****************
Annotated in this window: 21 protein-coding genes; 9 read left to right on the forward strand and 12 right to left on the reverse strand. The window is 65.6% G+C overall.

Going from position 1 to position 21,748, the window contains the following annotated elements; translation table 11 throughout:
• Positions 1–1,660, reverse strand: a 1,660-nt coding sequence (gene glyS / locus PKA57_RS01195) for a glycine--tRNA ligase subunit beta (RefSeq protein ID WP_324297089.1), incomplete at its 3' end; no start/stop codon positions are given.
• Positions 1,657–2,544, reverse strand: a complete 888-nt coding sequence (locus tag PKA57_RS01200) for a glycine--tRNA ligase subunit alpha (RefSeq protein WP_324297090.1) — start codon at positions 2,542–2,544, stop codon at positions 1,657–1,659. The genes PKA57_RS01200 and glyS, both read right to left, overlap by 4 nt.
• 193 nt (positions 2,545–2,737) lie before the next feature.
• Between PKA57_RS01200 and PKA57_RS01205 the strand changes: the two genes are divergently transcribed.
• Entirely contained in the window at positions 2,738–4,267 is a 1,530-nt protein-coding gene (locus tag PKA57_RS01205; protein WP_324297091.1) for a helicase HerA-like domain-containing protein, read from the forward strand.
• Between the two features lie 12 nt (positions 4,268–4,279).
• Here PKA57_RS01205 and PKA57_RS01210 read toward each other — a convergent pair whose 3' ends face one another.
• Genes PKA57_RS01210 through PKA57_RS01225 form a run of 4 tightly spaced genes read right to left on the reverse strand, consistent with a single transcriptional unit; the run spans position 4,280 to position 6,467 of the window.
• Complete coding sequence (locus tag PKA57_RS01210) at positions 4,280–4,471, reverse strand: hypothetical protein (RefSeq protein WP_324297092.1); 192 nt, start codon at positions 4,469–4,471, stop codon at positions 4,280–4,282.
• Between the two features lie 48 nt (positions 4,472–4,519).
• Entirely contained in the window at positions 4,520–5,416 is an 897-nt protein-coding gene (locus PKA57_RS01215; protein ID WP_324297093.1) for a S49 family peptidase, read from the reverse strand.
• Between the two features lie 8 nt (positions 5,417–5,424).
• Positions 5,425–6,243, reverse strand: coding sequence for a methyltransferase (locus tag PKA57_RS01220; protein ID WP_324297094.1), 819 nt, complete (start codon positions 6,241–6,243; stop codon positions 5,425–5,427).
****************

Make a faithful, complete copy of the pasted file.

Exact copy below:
Annotated in this window: 21 protein-coding genes; 9 read left to right on the forward strand and 12 right to left on the reverse strand. The window is 65.6% G+C overall.

Going from position 1 to position 21,748, the window contains the following annotated elements; translation table 11 throughout:
• Positions 1–1,660, reverse strand: a 1,660-nt coding sequence (gene glyS / locus PKA57_RS01195) for a glycine--tRNA ligase subunit beta (RefSeq protein ID WP_324297089.1), incomplete at its 3' end; no start/stop codon positions are given.
• Positions 1,657–2,544, reverse strand: a complete 888-nt coding sequence (locus tag PKA57_RS01200) for a glycine--tRNA ligase subunit alpha (RefSeq protein WP_324297090.1) — start codon at positions 2,542–2,544, stop codon at positions 1,657–1,659. The genes PKA57_RS01200 and glyS, both read right to left, overlap by 4 nt.
• 193 nt (positions 2,545–2,737) lie before the next feature.
• Between PKA57_RS01200 and PKA57_RS01205 the strand changes: the two genes are divergently transcribed.
• Entirely contained in the window at positions 2,738–4,267 is a 1,530-nt protein-coding gene (locus tag PKA57_RS01205; protein WP_324297091.1) for a helicase HerA-like domain-containing protein, read from the forward strand.
• Between the two features lie 12 nt (positions 4,268–4,279).
• Here PKA57_RS01205 and PKA57_RS01210 read toward each other — a convergent pair whose 3' ends face one another.
• Genes PKA57_RS01210 through PKA57_RS01225 form a run of 4 tightly spaced genes read right to left on the reverse strand, consistent with a single transcriptional unit; the run spans position 4,280 to position 6,467 of the window.
• Complete coding sequence (locus tag PKA57_RS01210) at positions 4,280–4,471, reverse strand: hypothetical protein (RefSeq protein WP_324297092.1); 192 nt, start codon at positions 4,469–4,471, stop codon at positions 4,280–4,282.
• Between the two features lie 48 nt (positions 4,472–4,519).
• Entirely contained in the window at positions 4,520–5,416 is an 897-nt protein-coding gene (locus PKA57_RS01215; protein ID WP_324297093.1) for a S49 family peptidase, read from the reverse strand.
• Between the two features lie 8 nt (positions 5,417–5,424).
• Positions 5,425–6,243, reverse strand: coding sequence for a methyltransferase (locus tag PKA57_RS01220; protein ID WP_324297094.1), 819 nt, complete (start codon positions 6,241–6,243; stop codon positions 5,425–5,427).